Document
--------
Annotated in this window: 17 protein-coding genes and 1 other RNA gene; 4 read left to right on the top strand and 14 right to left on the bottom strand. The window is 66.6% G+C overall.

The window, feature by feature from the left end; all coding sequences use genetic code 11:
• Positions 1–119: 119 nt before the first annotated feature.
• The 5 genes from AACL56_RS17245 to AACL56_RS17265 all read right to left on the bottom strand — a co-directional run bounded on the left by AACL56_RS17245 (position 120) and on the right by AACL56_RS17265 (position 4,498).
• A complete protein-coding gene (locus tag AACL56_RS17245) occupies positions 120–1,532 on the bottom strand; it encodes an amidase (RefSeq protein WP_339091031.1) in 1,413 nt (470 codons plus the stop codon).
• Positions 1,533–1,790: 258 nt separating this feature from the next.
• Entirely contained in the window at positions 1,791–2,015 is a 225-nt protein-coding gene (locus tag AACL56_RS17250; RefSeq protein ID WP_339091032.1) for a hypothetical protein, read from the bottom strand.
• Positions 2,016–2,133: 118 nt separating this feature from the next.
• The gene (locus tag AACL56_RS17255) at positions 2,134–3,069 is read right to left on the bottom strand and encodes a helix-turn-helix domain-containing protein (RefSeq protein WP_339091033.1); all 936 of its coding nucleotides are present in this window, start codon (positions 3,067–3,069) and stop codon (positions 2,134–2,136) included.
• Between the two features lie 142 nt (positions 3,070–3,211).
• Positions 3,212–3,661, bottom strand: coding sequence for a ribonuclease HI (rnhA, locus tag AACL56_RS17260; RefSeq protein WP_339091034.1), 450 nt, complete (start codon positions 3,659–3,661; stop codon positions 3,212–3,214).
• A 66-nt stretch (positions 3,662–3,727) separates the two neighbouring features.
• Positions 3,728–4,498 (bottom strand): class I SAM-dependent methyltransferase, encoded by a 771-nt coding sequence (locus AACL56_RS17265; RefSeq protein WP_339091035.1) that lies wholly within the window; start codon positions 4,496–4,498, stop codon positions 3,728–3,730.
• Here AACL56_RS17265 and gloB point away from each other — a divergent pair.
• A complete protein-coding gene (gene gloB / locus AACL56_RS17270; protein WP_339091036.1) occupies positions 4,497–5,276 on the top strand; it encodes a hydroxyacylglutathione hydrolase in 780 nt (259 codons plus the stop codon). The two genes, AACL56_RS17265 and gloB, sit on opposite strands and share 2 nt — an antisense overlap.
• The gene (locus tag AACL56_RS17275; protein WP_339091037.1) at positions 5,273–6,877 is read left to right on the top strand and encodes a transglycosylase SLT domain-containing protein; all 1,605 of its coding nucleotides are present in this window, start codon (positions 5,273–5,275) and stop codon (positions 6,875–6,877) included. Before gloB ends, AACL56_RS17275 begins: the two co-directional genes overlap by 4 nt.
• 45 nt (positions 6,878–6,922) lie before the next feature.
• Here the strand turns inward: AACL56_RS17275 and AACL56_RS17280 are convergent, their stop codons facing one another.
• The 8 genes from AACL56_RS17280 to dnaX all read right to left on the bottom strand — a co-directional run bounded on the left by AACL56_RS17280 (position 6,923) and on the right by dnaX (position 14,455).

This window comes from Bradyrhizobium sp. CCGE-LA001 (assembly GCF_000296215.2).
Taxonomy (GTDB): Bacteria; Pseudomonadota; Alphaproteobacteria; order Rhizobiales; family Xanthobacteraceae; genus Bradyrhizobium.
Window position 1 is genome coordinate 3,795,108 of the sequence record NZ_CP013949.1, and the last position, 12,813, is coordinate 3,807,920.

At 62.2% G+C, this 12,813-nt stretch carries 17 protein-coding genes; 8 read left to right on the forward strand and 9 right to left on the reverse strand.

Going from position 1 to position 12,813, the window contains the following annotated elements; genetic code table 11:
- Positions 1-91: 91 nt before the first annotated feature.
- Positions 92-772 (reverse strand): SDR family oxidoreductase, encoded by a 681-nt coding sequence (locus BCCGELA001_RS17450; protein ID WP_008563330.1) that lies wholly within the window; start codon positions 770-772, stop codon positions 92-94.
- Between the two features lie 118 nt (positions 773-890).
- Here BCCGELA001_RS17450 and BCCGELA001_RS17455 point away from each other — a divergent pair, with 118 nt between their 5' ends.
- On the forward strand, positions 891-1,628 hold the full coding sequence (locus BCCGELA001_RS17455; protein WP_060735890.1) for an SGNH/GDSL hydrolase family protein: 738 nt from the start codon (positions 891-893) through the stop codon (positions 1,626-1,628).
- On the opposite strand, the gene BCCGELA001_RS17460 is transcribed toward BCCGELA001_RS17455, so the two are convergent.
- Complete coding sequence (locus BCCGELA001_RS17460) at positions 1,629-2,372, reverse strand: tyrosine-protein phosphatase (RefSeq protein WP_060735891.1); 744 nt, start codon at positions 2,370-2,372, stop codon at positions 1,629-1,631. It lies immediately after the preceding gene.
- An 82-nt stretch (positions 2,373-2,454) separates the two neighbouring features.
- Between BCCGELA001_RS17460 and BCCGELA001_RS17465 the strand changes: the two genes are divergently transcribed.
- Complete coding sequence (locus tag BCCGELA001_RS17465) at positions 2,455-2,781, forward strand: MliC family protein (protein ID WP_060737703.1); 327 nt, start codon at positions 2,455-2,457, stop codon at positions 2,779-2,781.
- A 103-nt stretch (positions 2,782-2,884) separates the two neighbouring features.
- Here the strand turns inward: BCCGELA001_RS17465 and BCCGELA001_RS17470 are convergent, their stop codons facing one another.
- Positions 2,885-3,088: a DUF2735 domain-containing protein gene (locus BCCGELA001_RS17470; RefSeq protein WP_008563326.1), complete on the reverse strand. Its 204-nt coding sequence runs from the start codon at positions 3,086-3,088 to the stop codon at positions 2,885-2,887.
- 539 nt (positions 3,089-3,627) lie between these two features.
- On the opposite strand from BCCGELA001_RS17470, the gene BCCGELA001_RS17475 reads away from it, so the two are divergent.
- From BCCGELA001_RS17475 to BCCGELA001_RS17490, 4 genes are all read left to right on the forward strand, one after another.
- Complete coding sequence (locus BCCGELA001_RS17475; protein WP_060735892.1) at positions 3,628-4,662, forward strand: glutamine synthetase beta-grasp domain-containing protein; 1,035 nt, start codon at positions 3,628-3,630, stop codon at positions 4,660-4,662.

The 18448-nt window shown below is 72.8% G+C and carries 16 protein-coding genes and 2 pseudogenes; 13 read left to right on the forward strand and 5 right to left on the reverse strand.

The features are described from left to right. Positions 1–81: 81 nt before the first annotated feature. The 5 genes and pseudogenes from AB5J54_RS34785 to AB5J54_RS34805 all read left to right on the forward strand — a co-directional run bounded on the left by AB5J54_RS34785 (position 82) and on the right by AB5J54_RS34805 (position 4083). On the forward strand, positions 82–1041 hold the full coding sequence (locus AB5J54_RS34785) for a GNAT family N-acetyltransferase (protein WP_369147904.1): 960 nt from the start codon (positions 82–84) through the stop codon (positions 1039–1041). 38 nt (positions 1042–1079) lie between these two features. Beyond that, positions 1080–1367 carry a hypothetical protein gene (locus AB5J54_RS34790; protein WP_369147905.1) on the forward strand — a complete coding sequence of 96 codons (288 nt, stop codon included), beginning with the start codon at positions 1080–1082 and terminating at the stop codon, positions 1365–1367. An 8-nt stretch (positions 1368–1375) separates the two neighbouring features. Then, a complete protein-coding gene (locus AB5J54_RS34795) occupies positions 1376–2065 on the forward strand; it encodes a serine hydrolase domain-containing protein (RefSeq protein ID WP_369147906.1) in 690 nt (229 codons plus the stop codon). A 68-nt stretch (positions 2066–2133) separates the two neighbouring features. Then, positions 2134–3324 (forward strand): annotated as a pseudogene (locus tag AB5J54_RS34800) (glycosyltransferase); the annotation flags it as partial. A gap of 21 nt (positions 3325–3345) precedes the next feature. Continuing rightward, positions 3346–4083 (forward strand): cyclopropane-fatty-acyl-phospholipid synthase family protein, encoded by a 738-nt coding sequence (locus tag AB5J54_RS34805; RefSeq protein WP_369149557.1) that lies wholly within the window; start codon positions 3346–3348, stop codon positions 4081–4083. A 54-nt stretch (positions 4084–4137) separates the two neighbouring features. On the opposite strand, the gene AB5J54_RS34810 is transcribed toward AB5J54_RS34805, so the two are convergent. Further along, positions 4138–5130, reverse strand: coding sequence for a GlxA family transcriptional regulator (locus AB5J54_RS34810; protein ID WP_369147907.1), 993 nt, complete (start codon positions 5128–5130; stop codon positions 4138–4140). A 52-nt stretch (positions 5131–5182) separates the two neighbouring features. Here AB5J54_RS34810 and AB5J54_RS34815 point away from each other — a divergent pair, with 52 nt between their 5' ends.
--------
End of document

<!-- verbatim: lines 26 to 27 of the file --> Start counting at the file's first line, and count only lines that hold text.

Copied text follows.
- Positions 92-772 (reverse strand): SDR family oxidoreductase, encoded by a 681-nt coding sequence (locus BCCGELA001_RS17450; protein ID WP_008563330.1) that lies wholly within the window; start codon positions 770-772, stop codon positions 92-94.
- Between the two features lie 118 nt (positions 773-890).